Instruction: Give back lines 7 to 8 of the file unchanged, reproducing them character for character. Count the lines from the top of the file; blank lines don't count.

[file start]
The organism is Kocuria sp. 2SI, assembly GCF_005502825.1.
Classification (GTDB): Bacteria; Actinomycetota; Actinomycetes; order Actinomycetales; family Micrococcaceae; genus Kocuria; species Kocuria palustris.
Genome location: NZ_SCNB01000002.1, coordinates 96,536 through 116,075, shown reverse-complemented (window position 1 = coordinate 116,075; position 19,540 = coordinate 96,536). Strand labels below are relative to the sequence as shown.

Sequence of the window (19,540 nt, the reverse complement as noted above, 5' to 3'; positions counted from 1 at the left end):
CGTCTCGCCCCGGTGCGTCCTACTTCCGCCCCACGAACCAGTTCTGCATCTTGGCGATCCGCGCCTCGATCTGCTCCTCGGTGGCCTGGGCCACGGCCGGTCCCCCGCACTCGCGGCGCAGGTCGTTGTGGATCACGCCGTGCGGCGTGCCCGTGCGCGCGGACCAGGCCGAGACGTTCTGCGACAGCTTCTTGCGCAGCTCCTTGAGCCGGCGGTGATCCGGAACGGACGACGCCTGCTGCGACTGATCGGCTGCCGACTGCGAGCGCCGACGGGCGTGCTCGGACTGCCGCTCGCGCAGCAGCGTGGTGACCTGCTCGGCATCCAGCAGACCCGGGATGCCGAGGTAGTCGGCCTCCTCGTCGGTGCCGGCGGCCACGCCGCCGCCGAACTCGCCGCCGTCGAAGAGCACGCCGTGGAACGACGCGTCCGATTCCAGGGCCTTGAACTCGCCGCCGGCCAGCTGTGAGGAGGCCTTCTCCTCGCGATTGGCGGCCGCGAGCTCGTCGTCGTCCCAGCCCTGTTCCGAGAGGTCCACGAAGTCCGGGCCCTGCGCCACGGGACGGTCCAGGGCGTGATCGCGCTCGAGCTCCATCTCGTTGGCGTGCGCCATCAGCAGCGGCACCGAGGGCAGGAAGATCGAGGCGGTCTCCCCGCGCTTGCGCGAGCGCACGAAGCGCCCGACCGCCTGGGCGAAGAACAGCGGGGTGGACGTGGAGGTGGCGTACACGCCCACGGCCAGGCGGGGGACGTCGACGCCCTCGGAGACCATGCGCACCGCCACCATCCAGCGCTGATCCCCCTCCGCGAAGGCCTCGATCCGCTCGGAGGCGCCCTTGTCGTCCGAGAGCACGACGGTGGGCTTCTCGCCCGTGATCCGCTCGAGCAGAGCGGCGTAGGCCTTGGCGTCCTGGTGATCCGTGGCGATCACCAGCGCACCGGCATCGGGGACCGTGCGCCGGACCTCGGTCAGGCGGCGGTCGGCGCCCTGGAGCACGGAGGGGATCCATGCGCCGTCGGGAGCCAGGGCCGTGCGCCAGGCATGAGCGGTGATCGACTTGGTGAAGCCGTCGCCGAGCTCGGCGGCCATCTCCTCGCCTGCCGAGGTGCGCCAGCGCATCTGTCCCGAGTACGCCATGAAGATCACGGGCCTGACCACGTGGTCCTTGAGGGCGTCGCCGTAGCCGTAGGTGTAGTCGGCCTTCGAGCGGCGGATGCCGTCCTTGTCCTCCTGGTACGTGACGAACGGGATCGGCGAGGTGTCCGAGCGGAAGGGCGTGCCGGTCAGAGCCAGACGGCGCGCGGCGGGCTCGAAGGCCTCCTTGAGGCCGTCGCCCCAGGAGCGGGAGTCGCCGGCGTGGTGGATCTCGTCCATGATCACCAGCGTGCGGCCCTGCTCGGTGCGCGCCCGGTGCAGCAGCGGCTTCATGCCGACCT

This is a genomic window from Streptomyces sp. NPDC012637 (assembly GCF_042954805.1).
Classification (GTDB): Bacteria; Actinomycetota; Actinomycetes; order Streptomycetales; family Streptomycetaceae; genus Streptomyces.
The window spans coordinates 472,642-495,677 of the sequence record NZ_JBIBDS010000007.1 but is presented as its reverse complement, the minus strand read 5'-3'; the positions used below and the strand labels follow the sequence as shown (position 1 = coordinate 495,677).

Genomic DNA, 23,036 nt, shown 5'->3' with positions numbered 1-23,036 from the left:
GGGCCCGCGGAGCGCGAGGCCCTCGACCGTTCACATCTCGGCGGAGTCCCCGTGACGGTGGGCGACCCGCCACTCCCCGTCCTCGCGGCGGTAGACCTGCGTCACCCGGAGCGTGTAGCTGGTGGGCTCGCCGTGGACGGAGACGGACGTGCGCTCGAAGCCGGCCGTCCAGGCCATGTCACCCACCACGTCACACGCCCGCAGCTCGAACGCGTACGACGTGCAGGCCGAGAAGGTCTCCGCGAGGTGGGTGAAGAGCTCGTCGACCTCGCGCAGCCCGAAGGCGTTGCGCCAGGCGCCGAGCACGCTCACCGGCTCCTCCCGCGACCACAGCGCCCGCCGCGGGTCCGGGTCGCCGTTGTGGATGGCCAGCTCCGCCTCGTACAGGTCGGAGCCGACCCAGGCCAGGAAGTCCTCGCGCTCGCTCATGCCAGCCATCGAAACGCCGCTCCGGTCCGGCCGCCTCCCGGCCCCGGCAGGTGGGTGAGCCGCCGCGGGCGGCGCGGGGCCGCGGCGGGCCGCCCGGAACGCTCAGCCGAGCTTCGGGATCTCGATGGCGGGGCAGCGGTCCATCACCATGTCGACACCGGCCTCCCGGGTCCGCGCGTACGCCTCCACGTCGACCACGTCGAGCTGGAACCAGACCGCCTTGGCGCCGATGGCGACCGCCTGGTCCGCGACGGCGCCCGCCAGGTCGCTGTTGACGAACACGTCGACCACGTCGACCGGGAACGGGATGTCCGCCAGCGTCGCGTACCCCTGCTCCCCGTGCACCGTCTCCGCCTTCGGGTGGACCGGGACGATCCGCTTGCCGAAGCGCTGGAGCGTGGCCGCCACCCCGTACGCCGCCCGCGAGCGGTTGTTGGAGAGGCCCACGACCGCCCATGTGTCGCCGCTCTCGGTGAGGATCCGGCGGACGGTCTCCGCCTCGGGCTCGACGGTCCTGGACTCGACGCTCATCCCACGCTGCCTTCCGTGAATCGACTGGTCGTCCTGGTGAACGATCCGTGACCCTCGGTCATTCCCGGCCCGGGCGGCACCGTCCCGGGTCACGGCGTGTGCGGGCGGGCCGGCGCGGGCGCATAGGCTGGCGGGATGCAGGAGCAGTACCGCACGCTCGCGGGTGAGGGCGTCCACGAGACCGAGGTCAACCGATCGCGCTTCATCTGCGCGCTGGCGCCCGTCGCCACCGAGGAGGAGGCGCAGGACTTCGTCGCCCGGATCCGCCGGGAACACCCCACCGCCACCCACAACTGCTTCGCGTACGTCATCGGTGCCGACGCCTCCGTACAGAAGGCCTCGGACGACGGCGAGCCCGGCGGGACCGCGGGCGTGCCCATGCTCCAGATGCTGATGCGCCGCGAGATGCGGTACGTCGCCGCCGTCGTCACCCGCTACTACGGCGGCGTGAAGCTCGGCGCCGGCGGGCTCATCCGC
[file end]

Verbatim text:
Classification (GTDB): Bacteria; Actinomycetota; Actinomycetes; order Streptomycetales; family Streptomycetaceae; genus Streptomyces.
The window spans coordinates 472,642-495,677 of the sequence record NZ_JBIBDS010000007.1 but is presented as its reverse complement, the minus strand read 5'-3'; the positions used below and the strand labels follow the sequence as shown (position 1 = coordinate 495,677).